Next up on 19 November the SCA hosts the Fairfax County Police Department, specifically our own Franconia Precinct's Captain Baumstark.  Captain Baumstark will be accompanied by his Community Liaison Officer, MPO Jim Reid, one bicycle officer, one evening shift patrolman and one mid-watch patrolman who work SCA eighborhoods.  This is your opportunity to meet those who protect and serve you, get to know them by face and name, and find out how we can help each other.  It's an old-fashioned meet and greet.  Please  take  advantage of this opportunity.  We also ask that you get the word out to your neighbors and friends.  On behalf of your SCA Board of Directors, I wish you and yours a Happy  Thanksgiving.  We pledge to keep communicating; please do the same.

Message from Supervisor McKay

Recently, the American Academy of Pediatrics recommended that parents eliminate screen time for toddlers, citing concerns about language delays and disrupted sleep. When I was my kids’ age, television was the monster that threatened children’s development.  Who would have predicted that a short generation later, preschoolers would be iPod-literate?

I was thinking about this the other day as I reflected on two issues that that have touched a communal nerve: the proposed changes to the County’s library system (now on hold) and the high cost of K-12 education. When my kids step into the adult world, Fairfax County will, in some ways, be a very different place. I do believe that however technology changes how we do things, it won’t change why we do them.  I fully expect that our County values of community engagement, excellent education, and a library system rich in offerings will be as strong as they are today.  The trappings, so to speak, will be different; the values will endure.

It would be great if time machines and crystal balls were standard issue: a time machine to see how things really were and a crystal ball to see how today’s decisions play out. Change keeps its own clock, one that runs fast or slow driven by events we don’t always control. Almost twenty years ago when I began my career in Lee District as chief of staff to then-supervisor Dana Kauffman, constituent contact was a much slower process. Letters (remember those?) were the usual way of communicating and emails were scarce. Now, almost all of my communication with constituents is by email or when I run into them someplace like Costco. Email has been a game changer and more than anything else has changed expectations. In many ways, this is a good thing—when you have a question or problem, your elected officials and County employees should be able to respond quickly. Facebook and Twitter are new ways for me to communicate with you in real time.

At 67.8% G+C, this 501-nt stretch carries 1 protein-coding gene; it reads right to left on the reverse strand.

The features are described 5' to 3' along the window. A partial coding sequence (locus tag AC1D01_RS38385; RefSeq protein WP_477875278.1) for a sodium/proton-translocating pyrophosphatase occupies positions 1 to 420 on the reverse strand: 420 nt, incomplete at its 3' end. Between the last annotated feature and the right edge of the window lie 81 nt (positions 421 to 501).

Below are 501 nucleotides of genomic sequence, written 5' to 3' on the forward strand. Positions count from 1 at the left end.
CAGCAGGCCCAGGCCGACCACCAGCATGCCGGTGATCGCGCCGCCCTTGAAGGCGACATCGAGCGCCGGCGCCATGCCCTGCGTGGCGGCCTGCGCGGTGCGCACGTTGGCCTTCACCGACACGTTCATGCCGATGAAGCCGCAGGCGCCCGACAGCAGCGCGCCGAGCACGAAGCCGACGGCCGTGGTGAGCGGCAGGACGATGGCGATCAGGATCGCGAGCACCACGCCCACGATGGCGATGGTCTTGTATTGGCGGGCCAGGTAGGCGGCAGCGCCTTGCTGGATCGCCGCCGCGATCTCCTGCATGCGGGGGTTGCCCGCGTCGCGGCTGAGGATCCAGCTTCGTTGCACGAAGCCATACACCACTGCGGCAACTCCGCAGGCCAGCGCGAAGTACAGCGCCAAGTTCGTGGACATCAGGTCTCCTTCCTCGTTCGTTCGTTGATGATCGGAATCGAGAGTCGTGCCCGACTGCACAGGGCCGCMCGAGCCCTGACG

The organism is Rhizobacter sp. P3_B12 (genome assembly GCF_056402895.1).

I’d welcome your thoughts on what our County and district will be twenty years from now.

Supervisor Jeff McKay

Supervisor Jeff McKay

News from Crestwood Elementary

I was privileged to have been invited to the Virginia Teacher of the Year announcement in Richmond on October 11, 2013.  As many of you know, Ms. Melissa Porfirio was one of eight nominees for this award that is given annually by the Governor of Virginia. When the announcement was made and we heard that Ms. Porfirio was awarded this prestigious honor, we were thrilled for Ms. Porfirio, Crestwood and Fairfax County Public Schools. Crestwood is fortunate to have such an outstanding staff of educators and Ms. Porfirio’s selection is fantastic for our school and community.